Attractions in Dublin

Many attractions & Must See in Dublin

As a major sightseeing city, there are many Dublin attractions that draw visitors to the Irish capital each year. As an ancient city, too, many of Dublin’s attractions harken to the city’s Viking roots and tumultuous history, as well as Irish arts in the city’s wonderful museums and galleries.

Trinity College & Book of Kells

Trinity College Dublin, also known as the University of Dublin, was founded in 1592 and is the oldest university in Ireland. Situated right in the City Centre, the stately campus, a main Dublin attraction, is comprised of massive stone buildings and cobbled malls and retains an old world, collegiate atmosphere. One of the main tourist draws at Trinity College is the ornately decorated Book of Kells, an ancient bible inscribed by monks. The Book of Kells is on display in the Long Room of Trinity’s Old Library, which, with its towering carved wooden bookshelves, is, itself, a tourist draw. Admission prices are €9 and include entrance to the Long Room to view the Book of Kells and several exhibitions in the library.

Guinness Storehouse

The Guinness Storehouse is one of the most popular attractions in Dublin. A massive museum dedicated to the famous Irish stout beer, Guinness, this is where thirsty tourists go to learn all about the brewing process and history of the stout. Dublin Guinness Storehouse is comprised of seven floors depicting the history of Guinness, the brewing process and Guinness’s world-famous marketing. Visitors also get two taste-tests, as well as the chance to learn the art of pouring (or “pulling”) a pint of Guinness. The tour ends on the 7th floor in the Gravity Bar with 360-degree views of Dublin. Adult admission is €13.50.

St. Stephen’s Green

Named for the first Christian martyr, St. Stephen’s Green is a beautifully landscaped public park located in Dublin City Centre, adjacent to Grafton Street, a popular shopping area. An extremely historic Dublin attraction, St. Stephen’s Green was originally a marshland and was converted into the beginnings of a city park in 1663. Through the years, St. Stephen’s Green has played interesting roles in Dublin’s intriguing history, and was even used as a defensive fort by the Irish Citizen Army during the Easter Rising of 1916. Fusiliers Arch, a massive stone gateway, was erected as an entrance to the park in 1907. Admission is free.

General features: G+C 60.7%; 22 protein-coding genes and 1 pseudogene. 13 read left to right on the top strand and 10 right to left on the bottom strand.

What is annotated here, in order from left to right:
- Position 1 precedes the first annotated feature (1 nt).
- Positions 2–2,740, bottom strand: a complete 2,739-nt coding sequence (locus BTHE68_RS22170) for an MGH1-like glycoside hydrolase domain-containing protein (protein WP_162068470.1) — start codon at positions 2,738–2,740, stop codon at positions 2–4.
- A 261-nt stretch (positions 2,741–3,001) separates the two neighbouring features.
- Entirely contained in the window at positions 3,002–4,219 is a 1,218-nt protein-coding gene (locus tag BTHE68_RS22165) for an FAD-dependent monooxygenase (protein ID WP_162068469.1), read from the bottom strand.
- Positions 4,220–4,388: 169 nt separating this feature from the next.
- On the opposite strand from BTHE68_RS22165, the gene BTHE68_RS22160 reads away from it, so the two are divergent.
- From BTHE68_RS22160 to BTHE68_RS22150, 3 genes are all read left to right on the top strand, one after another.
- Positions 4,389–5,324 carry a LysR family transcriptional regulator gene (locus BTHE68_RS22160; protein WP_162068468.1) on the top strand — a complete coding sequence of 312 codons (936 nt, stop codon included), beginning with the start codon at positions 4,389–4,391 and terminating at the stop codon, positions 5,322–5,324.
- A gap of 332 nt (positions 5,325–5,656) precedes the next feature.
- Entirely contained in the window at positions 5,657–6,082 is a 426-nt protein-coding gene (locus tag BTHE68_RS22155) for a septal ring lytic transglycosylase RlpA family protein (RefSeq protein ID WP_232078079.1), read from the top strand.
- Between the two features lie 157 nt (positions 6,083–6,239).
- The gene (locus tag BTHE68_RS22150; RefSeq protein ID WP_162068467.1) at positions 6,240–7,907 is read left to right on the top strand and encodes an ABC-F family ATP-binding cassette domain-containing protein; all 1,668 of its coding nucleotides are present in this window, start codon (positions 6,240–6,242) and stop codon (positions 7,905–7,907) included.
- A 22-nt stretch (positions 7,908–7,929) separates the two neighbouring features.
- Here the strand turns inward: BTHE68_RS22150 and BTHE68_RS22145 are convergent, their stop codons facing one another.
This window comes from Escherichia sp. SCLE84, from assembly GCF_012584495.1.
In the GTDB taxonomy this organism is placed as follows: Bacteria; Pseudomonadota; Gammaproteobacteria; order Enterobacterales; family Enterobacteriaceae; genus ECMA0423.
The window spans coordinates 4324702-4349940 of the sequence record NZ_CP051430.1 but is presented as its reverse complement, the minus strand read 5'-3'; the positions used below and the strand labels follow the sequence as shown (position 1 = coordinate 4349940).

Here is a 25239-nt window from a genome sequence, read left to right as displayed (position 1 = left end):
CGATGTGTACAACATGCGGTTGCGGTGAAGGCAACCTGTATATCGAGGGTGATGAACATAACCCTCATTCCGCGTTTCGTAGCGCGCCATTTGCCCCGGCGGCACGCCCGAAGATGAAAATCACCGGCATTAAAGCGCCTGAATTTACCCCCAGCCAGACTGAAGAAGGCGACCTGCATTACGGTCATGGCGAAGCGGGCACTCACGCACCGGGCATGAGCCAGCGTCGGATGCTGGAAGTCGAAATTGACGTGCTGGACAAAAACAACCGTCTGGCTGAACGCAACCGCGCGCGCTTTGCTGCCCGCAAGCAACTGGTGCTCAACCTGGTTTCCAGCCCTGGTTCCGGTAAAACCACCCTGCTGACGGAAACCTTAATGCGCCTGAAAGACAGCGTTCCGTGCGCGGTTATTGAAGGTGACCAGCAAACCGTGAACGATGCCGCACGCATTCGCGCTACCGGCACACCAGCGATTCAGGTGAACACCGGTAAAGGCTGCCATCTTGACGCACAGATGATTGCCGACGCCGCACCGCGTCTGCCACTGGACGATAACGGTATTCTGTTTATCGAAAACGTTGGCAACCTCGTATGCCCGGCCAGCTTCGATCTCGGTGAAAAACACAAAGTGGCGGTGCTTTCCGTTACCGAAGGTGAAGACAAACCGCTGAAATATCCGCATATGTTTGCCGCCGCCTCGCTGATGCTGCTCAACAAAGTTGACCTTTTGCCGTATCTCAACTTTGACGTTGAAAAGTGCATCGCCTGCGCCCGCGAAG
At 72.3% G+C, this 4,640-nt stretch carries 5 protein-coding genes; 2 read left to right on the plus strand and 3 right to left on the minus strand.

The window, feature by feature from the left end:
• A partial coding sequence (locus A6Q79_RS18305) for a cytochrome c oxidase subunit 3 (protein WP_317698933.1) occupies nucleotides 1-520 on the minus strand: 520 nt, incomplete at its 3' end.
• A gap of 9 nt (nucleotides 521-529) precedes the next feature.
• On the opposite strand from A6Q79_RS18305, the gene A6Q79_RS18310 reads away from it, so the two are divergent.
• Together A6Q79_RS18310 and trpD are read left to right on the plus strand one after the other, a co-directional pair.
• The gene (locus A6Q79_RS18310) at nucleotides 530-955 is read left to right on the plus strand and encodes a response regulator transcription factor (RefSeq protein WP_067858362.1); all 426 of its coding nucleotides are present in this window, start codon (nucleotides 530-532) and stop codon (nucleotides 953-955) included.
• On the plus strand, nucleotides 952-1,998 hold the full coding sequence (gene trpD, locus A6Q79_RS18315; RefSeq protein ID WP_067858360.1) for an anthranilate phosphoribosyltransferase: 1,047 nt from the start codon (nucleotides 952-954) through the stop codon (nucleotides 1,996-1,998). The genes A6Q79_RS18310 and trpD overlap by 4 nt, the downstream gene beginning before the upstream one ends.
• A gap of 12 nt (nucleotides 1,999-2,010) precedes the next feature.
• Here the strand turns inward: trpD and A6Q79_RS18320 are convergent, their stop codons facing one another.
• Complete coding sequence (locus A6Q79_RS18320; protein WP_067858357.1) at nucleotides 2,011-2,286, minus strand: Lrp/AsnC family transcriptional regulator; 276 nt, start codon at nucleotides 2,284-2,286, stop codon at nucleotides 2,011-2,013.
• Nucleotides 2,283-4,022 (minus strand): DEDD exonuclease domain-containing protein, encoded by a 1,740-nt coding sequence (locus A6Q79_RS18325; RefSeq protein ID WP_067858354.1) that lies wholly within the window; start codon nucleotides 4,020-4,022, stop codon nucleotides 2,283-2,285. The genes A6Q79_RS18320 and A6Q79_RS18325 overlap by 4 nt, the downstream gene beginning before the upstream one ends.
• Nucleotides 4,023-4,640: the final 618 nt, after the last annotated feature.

Christchurch Cathedral

This ancient Viking church was begun around 1030 A.D. and boasts stunning medieval architecture. Tourists to this sacred Dublin attraction not only get to view the cathedral’s striking interior, but are also given access to the church treasury, which contains silvers and treasures, as well as the spooky 12th century underground crypt. Adult admission is €6.

National Gallery of Ireland

Art fanatics will love the National Gallery of Ireland, an art museum with an amazing collection of both Irish and European paintings, particularly the Italian Baroque and Dutch masters collections. Located on Merrion Street in a historic Georgian district of Dublin, the National Gallery makes for a relaxing afternoon’s escape from the rain. Particularly notable is the Yeats Collection, which includes paintings by one of Ireland’s most distinguished painters, Jack B. Yeats. Admission is free.

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